What do I care? Not a lot
I’ll just put on something hot
My husband will probably kill me today

I burnt the dinner again today
My kids will probably kill me
It was frozen pizza anyway
I know they’ll probably kill me

If they’re mad or if they’re hurt
I’ll just give them chocolate cake for dessert
I know they’ll probably kill me today

Wrote something dirty on Facebook today
My mom will probably kill me
I’m a big girl but anyway
I know she’ll probably kill me

I don’t know but I have a hunch
If I try to be nice and take her out to lunch
My mom will probably kill me anyway.

The Lego Movie: Not Everything Is Awesome

So there I was, dear readers, shuffling into the movie theater, with the Weekend Warriors, the yokels and rubes, and the many, many, many snot nosed kids. Obviously I was operating under the false pretenses that, being that the movie had already been running a week, and that we were catching the 10AM show, it would be anything less than packed.

Immediately, upon entering the theater, I broke the second cardinal rule of the Anti-Social Club, which is Thou Shalt Not Sit Next to A Stranger. Fortunately, the stranger must have been an honorary member of The Club as well, as both of us spent the entirety of the movie clinging for dear life to our respective arm rests. Oh, for the price of resting our feet on the unoccupied seats of the handicapped section in front of us…TOTALLY WORTH IT!!

Of course about 10 minutes into the movie I had to repress the urge to get up and scream, “Listen people, if your kid can’t keep quiet for 2 hours, they do not belong in a movie theater!”  Let me tell you reader, it was a lucky thing I suppressed this urge as it was clear I was sorely outnumbered, and probably would have been pelted by a barrage of undigested popcorn, soggy breast pads and dirty diapers.

Now I know that children’s movies can sometimes be amusing. However, if you are over the age of 18, and find yourself guffawing loudly at the jokes, especially when you are the only one in the theater doing so, I sincerely hope it is because you bought a pot brownie at the concession stand. If you find deep social meaning in said children’s movie, I sincerely hope it is because your popcorn is laced with LSD. But, although I unfortunately, had no mind altering substances flowing through my body, I did learn a valuable lesson from this movie.

About two Christmases ago, my daughter was given a Lego set. I don’t know what I was thinking when I agreed to assemble it, but whatever joy was to be given to my daughter by said assembly, was soon replaced by the horror of watching her mother turn into The Green Manalishi with the Two Pronged Crown. Curses were not muttered but bellowed, emotions ran high, and pieces were thrown into the dark depths of my living room only to emerge again when I found they were painfully lodged into my foot. Then, once the assembly was done, my daughter would play with the set, only to have it fall apart again, and so the continuation of the vicious cycle.

And so back to the valuable lesson learned…Krazy Glue….why didn’t I think of that?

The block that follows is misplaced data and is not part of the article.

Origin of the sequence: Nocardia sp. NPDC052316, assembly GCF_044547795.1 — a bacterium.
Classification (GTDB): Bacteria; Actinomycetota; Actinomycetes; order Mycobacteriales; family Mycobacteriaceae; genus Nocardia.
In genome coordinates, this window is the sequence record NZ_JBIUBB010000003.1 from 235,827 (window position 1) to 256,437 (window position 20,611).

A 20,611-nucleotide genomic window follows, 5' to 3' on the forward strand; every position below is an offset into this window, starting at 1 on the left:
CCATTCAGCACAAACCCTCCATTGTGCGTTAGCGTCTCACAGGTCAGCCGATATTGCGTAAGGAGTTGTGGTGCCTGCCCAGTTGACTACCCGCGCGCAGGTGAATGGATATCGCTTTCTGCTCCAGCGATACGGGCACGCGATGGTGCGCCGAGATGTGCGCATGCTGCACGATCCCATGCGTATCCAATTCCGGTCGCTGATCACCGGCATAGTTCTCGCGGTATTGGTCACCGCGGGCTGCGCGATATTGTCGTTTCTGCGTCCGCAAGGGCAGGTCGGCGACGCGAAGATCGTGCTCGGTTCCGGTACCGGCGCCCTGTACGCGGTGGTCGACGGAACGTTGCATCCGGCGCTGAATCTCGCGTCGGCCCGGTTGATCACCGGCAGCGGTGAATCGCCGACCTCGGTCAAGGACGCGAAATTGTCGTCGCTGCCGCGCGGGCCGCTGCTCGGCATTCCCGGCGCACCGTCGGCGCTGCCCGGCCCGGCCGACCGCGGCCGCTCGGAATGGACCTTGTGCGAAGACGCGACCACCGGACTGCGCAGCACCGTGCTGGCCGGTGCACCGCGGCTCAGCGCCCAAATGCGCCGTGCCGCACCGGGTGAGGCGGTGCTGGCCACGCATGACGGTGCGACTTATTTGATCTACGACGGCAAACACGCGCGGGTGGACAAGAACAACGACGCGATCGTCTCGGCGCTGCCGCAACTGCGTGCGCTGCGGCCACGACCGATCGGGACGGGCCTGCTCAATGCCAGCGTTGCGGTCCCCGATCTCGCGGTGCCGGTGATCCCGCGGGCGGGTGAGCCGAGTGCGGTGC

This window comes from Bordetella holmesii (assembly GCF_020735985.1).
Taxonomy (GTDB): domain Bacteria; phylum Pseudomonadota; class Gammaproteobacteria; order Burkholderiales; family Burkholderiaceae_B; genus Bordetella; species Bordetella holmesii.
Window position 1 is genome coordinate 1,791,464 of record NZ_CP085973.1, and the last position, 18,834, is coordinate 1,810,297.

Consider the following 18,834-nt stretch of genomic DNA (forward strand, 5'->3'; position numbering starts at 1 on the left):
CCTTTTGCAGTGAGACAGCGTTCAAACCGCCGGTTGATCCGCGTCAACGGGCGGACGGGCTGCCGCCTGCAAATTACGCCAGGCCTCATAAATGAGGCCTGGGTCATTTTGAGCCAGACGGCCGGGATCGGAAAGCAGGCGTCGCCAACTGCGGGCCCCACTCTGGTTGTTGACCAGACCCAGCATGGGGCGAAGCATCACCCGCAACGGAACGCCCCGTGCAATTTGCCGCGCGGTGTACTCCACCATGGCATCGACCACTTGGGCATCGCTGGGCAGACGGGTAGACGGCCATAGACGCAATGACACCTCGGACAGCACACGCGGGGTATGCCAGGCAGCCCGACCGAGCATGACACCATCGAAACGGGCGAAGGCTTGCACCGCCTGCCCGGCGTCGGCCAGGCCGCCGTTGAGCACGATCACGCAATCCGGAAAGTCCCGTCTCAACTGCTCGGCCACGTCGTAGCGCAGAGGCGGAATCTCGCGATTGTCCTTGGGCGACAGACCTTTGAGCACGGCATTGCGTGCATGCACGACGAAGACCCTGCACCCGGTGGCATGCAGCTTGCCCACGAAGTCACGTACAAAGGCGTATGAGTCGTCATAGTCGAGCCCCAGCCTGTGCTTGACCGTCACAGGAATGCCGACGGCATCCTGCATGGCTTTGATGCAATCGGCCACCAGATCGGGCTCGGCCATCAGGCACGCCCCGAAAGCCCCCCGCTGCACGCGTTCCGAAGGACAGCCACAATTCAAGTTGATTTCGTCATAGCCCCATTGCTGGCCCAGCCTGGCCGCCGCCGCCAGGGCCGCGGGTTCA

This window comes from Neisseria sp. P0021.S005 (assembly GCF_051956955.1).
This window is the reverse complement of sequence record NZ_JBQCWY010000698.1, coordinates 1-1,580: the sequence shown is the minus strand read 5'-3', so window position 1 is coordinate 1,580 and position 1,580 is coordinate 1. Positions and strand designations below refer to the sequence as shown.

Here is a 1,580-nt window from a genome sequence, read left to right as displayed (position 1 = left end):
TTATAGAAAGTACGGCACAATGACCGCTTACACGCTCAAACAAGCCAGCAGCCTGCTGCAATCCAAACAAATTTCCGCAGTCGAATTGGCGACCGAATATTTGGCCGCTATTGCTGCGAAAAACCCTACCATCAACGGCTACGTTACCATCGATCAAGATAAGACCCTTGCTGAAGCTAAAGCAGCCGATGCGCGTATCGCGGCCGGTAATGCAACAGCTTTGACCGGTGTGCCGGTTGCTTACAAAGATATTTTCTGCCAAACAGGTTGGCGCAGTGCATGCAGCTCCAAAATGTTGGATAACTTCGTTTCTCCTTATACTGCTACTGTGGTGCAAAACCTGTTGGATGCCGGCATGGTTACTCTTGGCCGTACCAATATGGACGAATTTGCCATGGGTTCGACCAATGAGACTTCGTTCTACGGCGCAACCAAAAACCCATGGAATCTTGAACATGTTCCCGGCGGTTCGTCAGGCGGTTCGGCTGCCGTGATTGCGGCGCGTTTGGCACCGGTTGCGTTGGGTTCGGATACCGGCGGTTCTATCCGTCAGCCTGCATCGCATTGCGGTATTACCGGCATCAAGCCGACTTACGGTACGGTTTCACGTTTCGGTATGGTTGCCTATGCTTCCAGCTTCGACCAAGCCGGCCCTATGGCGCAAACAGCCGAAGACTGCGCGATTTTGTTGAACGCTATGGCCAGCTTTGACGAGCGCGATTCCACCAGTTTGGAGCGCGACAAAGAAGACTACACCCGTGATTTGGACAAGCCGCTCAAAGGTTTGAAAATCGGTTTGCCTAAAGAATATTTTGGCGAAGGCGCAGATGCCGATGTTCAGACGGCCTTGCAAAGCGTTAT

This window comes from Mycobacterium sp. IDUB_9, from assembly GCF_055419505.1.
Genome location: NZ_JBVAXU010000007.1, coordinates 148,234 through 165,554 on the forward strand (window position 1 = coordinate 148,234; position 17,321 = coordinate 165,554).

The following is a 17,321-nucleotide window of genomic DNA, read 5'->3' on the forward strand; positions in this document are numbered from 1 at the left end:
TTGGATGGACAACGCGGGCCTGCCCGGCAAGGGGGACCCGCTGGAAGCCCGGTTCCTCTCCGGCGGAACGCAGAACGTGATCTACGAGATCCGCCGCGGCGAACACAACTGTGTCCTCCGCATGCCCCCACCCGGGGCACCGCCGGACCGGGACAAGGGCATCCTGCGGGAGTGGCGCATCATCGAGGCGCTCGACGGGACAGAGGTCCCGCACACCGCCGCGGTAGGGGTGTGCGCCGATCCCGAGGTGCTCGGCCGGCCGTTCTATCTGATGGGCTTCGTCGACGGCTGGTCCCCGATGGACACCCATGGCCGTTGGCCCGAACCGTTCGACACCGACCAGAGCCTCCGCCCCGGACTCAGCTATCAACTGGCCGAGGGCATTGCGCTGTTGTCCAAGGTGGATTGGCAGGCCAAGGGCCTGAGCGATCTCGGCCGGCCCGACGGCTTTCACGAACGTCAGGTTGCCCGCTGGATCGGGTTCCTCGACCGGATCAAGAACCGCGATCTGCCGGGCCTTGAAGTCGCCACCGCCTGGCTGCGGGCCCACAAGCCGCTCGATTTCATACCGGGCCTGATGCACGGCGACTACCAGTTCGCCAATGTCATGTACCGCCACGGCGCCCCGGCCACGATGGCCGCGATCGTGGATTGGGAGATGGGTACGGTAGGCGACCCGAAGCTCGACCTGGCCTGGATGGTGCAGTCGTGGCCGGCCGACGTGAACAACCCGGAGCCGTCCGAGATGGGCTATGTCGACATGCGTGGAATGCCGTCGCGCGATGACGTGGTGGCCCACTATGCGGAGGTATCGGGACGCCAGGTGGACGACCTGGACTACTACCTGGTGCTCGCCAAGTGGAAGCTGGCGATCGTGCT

Is It? Is it really??

Is It? Is it really??

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On The Off Chance I Offended You…

I am writing this in reference to the blog I wrote yesterday, ” Singing the Blues at the School Music Recital” and the lukewarm reception it received. (And also to thank the few brave souls that did actually like it.)

Of course no one really knows why a blog is ignored. In fact you could actually be thinking to yourself, “Did Marissa blog yesterday? I didn’t know that!” But I am going to work on the assumption that it was a bit harsh, especially for some of the mommies out there. And though I would have rather received hundreds of scathing comments, promoting my blog to the controversial masterpiece it deserves to be, I will have to settle with what I got. But maybe what I am about to say needs to be said anyway.

After I wrote that blog, I was unsure if I wanted to publish it because I thought it might come across as a bit insulting. So I did what any woman does when she is indecisive. I called my mother.

My mother grew up in a different time, when things were not as politically correct. Children did not get medals for losing, and sometimes they were told that they weren’t the best at everything, maybe if only in the hopes that they would then focus their attention on something more worthy of their time.

I know some of you have children that are younger than mine, some older, and some of you may not yet have kids. But I can guarantee you that if child rearing is, or ever was, or ever will be, a part of your life, you will find yourselves spending a weekend in a dank auditorium or a hot baseball field, where there will be screeching violins, a game prolonged because one player does not have a good understanding of the rules, or a recital practiced for months only to be ruined by a little girl with two left feet. You may react with a suppressed giggle or a discreet eye roll, and indeed this may be better etiquette than writing a blog to live forever on the pages of the internet or until such a time when you hit delete.

The point is, we all love our children, and we all make sacrifices for them. and not every weekend will go the way we want it to go; and sometimes the best thing we can do, is laugh.

Singing The Blues At The School Music Recital

So, as a musician, I am very passionate about encouraging performing arts programs for kids. What I am not passionate about is going to see these performances. My older child has just started Junior High, so while I am holding out hope to see some improvement with school orchestras in the future, so far, the best way I can describe the performances I’ve seen, is ‘plodding along tunelessly’.